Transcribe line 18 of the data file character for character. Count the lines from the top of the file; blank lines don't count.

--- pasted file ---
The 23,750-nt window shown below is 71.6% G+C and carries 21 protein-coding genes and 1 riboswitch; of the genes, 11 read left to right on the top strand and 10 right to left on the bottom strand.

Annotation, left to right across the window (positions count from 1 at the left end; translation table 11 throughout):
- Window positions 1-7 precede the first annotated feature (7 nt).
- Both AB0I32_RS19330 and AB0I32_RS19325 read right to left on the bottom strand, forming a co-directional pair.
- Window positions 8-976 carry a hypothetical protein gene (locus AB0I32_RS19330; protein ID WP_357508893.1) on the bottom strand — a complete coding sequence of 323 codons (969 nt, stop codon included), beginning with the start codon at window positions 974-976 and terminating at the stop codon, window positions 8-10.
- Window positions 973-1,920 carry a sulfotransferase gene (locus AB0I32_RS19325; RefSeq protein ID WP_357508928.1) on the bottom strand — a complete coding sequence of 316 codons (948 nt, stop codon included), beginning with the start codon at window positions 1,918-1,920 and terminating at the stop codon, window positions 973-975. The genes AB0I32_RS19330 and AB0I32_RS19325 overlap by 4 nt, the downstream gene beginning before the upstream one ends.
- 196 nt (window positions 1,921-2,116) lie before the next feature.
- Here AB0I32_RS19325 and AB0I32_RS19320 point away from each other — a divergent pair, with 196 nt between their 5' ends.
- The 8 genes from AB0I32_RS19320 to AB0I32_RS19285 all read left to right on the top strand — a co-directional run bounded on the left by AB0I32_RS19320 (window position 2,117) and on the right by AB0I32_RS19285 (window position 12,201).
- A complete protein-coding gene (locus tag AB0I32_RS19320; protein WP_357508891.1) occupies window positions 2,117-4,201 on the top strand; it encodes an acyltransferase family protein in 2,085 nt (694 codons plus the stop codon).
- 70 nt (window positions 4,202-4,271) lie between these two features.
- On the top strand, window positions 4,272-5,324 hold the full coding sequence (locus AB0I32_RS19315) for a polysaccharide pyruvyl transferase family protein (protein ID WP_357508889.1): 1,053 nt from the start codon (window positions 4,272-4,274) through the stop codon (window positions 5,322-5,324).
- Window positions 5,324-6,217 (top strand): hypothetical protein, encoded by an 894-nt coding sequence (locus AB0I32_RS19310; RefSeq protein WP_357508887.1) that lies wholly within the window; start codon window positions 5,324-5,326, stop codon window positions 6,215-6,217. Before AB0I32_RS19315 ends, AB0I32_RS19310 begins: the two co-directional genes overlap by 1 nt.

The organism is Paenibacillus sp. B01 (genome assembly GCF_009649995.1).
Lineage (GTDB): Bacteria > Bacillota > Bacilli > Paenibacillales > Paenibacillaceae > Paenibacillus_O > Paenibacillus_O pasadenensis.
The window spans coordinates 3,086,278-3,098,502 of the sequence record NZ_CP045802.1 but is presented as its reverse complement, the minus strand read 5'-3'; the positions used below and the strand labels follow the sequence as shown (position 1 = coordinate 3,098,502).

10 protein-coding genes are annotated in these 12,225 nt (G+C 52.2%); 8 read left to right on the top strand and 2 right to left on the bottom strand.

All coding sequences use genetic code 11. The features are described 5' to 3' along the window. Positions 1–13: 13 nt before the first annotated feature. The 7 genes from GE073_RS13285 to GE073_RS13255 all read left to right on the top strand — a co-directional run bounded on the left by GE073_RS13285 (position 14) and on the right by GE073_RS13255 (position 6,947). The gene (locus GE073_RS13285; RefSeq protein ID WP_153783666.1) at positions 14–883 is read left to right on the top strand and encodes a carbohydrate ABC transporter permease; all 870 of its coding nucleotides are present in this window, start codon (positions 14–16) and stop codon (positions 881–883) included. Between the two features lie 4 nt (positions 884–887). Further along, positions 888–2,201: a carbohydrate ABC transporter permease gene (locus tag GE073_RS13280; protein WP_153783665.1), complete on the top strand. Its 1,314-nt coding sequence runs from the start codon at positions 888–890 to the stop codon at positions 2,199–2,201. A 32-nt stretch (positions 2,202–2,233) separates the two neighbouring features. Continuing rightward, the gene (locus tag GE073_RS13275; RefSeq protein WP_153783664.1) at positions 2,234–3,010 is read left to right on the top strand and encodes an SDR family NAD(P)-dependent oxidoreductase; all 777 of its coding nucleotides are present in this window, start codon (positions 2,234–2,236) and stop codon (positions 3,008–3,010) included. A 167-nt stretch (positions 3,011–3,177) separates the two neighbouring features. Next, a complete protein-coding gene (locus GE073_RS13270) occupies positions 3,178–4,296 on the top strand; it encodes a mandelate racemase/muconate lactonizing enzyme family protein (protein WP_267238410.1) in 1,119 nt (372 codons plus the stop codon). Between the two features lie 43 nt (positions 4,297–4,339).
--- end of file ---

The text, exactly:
All coding sequences use genetic code 11. The features are described 5' to 3' along the window. Positions 1–13: 13 nt before the first annotated feature. The 7 genes from GE073_RS13285 to GE073_RS13255 all read left to right on the top strand — a co-directional run bounded on the left by GE073_RS13285 (position 14) and on the right by GE073_RS13255 (position 6,947). The gene (locus GE073_RS13285; RefSeq protein ID WP_153783666.1) at positions 14–883 is read left to right on the top strand and encodes a carbohydrate ABC transporter permease; all 870 of its coding nucleotides are present in this window, start codon (positions 14–16) and stop codon (positions 881–883) included. Between the two features lie 4 nt (positions 884–887). Further along, positions 888–2,201: a carbohydrate ABC transporter permease gene (locus tag GE073_RS13280; protein WP_153783665.1), complete on the top strand. Its 1,314-nt coding sequence runs from the start codon at positions 888–890 to the stop codon at positions 2,199–2,201. A 32-nt stretch (positions 2,202–2,233) separates the two neighbouring features. Continuing rightward, the gene (locus tag GE073_RS13275; RefSeq protein WP_153783664.1) at positions 2,234–3,010 is read left to right on the top strand and encodes an SDR family NAD(P)-dependent oxidoreductase; all 777 of its coding nucleotides are present in this window, start codon (positions 2,234–2,236) and stop codon (positions 3,008–3,010) included. A 167-nt stretch (positions 3,011–3,177) separates the two neighbouring features. Next, a complete protein-coding gene (locus GE073_RS13270) occupies positions 3,178–4,296 on the top strand; it encodes a mandelate racemase/muconate lactonizing enzyme family protein (protein WP_267238410.1) in 1,119 nt (372 codons plus the stop codon). Between the two features lie 43 nt (positions 4,297–4,339).